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the summer of 1636 Panzani was in England on a mission from the pope, listening to those who, in their dislike of puritanism, brooded over the idea of a reunion of the churches of Rome and England. Laud correctly gauged the situation when he told the king that if 'he wished to go to Rome the pope would not stir a step to meet him;' but his clear-sightedness gained him no popular credit.

In 1636 Laud's preference for external power over spiritual influence received a curious illustration. On 6 March Charles made Juxon, the bishop of London, lord treasurer. 'No churchman,' Laud noted in his 'Diary,' 'had it since Henry VII's time. I pray God bless him to carry it so that the church may have honour and the king and the state service and contentment by it, and now if the church will not hold up themselves under God I can do no more' (Works, iii. 226). He could not see that the exercise of secular authority was in itself a source of weakness to the church. In his hands the church came to be regarded as an inflicter of penalties rather than a helper on the path of godliness and purity.

One side, though not the most important, of Laud's deficiency in this respect was afterwards set forth in Clarendon's 'History' (i. 196): 'He did court persons too little, nor cared to make his designs and purposes appear as candid as they were, by showing them in any other dress than their own natural beauty and roughness, and did not consider enough what men said or were like to say of him. If the faults and vices were fit to be looked into and discovered, let the persons be who they would that were guilty of them, they were sure to find no connivance of favour from him. He intended the discipline of the church should be felt as well as spoken of, and that it should be applied to the greatest and most splendid transgressors, as well as to the punishment of smaller offences and meaner offenders; and thereupon called for or cherished the discovery of those who were not careful to cover their own iniquities, thinking they were above the reach of other men or their power and will to chastise.'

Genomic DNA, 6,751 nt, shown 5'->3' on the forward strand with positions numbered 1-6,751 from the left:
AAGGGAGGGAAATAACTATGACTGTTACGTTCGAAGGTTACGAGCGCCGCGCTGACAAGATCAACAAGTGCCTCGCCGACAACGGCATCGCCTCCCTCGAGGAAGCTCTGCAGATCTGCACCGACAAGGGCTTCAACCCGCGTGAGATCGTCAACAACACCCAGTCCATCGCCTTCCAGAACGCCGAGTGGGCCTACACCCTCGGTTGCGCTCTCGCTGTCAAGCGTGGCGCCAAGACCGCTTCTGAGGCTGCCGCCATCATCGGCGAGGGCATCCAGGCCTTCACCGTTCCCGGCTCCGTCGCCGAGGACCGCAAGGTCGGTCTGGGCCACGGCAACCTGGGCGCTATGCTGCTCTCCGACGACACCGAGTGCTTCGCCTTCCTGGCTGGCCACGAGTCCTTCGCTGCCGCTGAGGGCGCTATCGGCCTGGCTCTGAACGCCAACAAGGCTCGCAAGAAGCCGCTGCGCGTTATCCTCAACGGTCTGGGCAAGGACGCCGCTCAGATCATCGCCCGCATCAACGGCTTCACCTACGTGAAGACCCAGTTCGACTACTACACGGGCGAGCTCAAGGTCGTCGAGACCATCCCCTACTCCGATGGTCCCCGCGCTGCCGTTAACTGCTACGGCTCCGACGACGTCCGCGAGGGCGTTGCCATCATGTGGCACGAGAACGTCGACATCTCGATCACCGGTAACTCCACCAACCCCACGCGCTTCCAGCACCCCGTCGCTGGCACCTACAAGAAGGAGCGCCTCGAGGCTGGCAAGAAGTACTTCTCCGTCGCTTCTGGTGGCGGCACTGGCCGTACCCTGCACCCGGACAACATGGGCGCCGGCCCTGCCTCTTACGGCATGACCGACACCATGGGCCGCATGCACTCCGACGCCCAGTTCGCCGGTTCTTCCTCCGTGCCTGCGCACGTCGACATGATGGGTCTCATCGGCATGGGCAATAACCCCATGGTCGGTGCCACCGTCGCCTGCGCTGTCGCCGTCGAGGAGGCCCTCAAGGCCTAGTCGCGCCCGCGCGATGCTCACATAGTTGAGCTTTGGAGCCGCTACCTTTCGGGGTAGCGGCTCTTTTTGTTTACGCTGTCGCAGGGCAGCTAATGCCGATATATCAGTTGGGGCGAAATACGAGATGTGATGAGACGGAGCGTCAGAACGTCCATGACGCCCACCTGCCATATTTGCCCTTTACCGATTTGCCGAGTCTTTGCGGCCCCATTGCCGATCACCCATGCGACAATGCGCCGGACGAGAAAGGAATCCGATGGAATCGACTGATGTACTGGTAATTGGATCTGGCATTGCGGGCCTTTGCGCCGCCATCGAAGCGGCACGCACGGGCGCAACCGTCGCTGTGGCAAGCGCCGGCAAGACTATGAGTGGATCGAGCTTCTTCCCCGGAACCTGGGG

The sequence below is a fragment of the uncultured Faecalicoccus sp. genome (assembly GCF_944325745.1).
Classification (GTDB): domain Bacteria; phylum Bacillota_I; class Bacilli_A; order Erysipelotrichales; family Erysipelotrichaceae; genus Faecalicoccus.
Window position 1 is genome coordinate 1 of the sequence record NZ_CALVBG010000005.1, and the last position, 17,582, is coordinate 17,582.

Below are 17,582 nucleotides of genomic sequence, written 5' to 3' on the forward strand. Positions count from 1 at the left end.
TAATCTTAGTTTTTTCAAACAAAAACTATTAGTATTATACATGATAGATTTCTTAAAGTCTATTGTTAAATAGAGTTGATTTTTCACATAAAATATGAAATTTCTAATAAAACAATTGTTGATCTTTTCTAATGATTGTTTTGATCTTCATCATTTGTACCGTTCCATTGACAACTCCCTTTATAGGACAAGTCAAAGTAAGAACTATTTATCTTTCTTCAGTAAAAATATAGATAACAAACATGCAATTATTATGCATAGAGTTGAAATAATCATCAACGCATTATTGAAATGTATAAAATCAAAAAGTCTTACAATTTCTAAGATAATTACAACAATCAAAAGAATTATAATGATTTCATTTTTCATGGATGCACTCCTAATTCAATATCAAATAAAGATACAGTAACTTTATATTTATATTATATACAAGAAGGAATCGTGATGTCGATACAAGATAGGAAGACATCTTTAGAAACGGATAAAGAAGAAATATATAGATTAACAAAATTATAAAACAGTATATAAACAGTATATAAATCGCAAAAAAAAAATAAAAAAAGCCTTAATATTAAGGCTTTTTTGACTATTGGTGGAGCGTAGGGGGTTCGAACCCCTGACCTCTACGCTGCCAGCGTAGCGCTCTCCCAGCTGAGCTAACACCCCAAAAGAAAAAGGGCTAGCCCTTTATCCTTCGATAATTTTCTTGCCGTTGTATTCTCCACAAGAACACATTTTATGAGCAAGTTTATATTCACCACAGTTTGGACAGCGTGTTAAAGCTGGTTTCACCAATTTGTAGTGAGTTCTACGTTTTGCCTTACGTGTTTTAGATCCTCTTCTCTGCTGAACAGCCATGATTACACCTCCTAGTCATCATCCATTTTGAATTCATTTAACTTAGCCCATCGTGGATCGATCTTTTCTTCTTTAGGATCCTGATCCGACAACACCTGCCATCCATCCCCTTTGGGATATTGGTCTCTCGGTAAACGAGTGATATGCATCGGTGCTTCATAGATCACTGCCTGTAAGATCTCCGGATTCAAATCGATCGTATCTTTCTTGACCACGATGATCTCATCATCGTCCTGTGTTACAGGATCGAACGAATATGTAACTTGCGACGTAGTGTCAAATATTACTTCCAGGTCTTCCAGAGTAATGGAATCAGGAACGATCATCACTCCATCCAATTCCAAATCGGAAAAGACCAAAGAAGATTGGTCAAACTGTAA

On 21 June 1636 the privy council acknowledged Laud's claim to visit the universities. He prized the judgment as enabling him to override the opposition of Cambridge. At Oxford he had long been master, and on 22 June he sent down a body of statutes, which were cheerfully accepted by convocation. On 29 Aug. he appeared at Oxford to do honour to the king, who was then on a visit to the university, and on the 30th showed him over the Bodleian Library, and took him round St. John's.

Meanwhile puritans attacked him and his system with scurrilous bitterness. When, on 14 June 1637, three of them, Prynne, Burton, and Bastwick, were brought up for sentence in the Star-chamber, Laud seized the opportunity of delivering a speech, which is as instructive on his position as a disciplinarian as the conference with Fisher is on his views concerning doctrine (Works, vi. 36). In the course of his speech Laud referred bitterly to a book issued by Bishop Williams under the title of 'The Holy Table, Name and Thing,' in which a compromise in the dispute about the position of the communion table was recommended. Williams was at this time being prosecuted in the Star-chamber and high commission court for personal offences, and on 30 Aug., after he had been sentenced, Laud by the king's command offered him a bishopric in Wales or Ireland, on condition that, besides resigning the see of Lincoln and his other benefices, he would acknowledge himself guilty of the crimes imputed to him, and his error in publishing his book (Lambeth MSS. mxxx. fol. 68 b).

In spite of all that he was now doing, Laud was unable to understand why his maintenance of the strict severity of the law of the church should be interpreted as savouring of a tendency to be on good terms with Rome, and on 22 Oct., many conversions to Roman catholicism having been made through the agency of Con, who had recently succeeded Panzani as papal agent, he took the opportunity of complaining at the council of the favour shown to Roman catholics, and of asking that Walter Montagu, the Earl of Manchester's Roman catholic son, might be prosecuted before the court of high commission. By this Laud drew down on himself the displeasure of the queen. 'I doubt not,' he wrote to Wentworth, 'but I have enemies enough to make use of this. Indeed, my lord, I have a very hard task, and God, I beseech Him, make me good corn, for I am between two great factions, very like corn between two mill-stones' (Laud to Wentworth, 1 Nov., ib. vii. 378). He found the queen's influence too strong to be resisted. At his importunity, indeed, Charles consented to issue a proclamation threatening the Roman catholics with the penalties of the law; but when it appeared on 20 Dec. it was found that it had been so toned down as to be practically worthless.

At the same time Laud was not unmindful of the duty of encouraging those who undertook the church's defence by argument. He took an interest in the publication of Chillingworth's 'Religion of Protestants' towards the end of 1637, and though in the spring of 1638 he sent for John Hales [q.v.] of Eton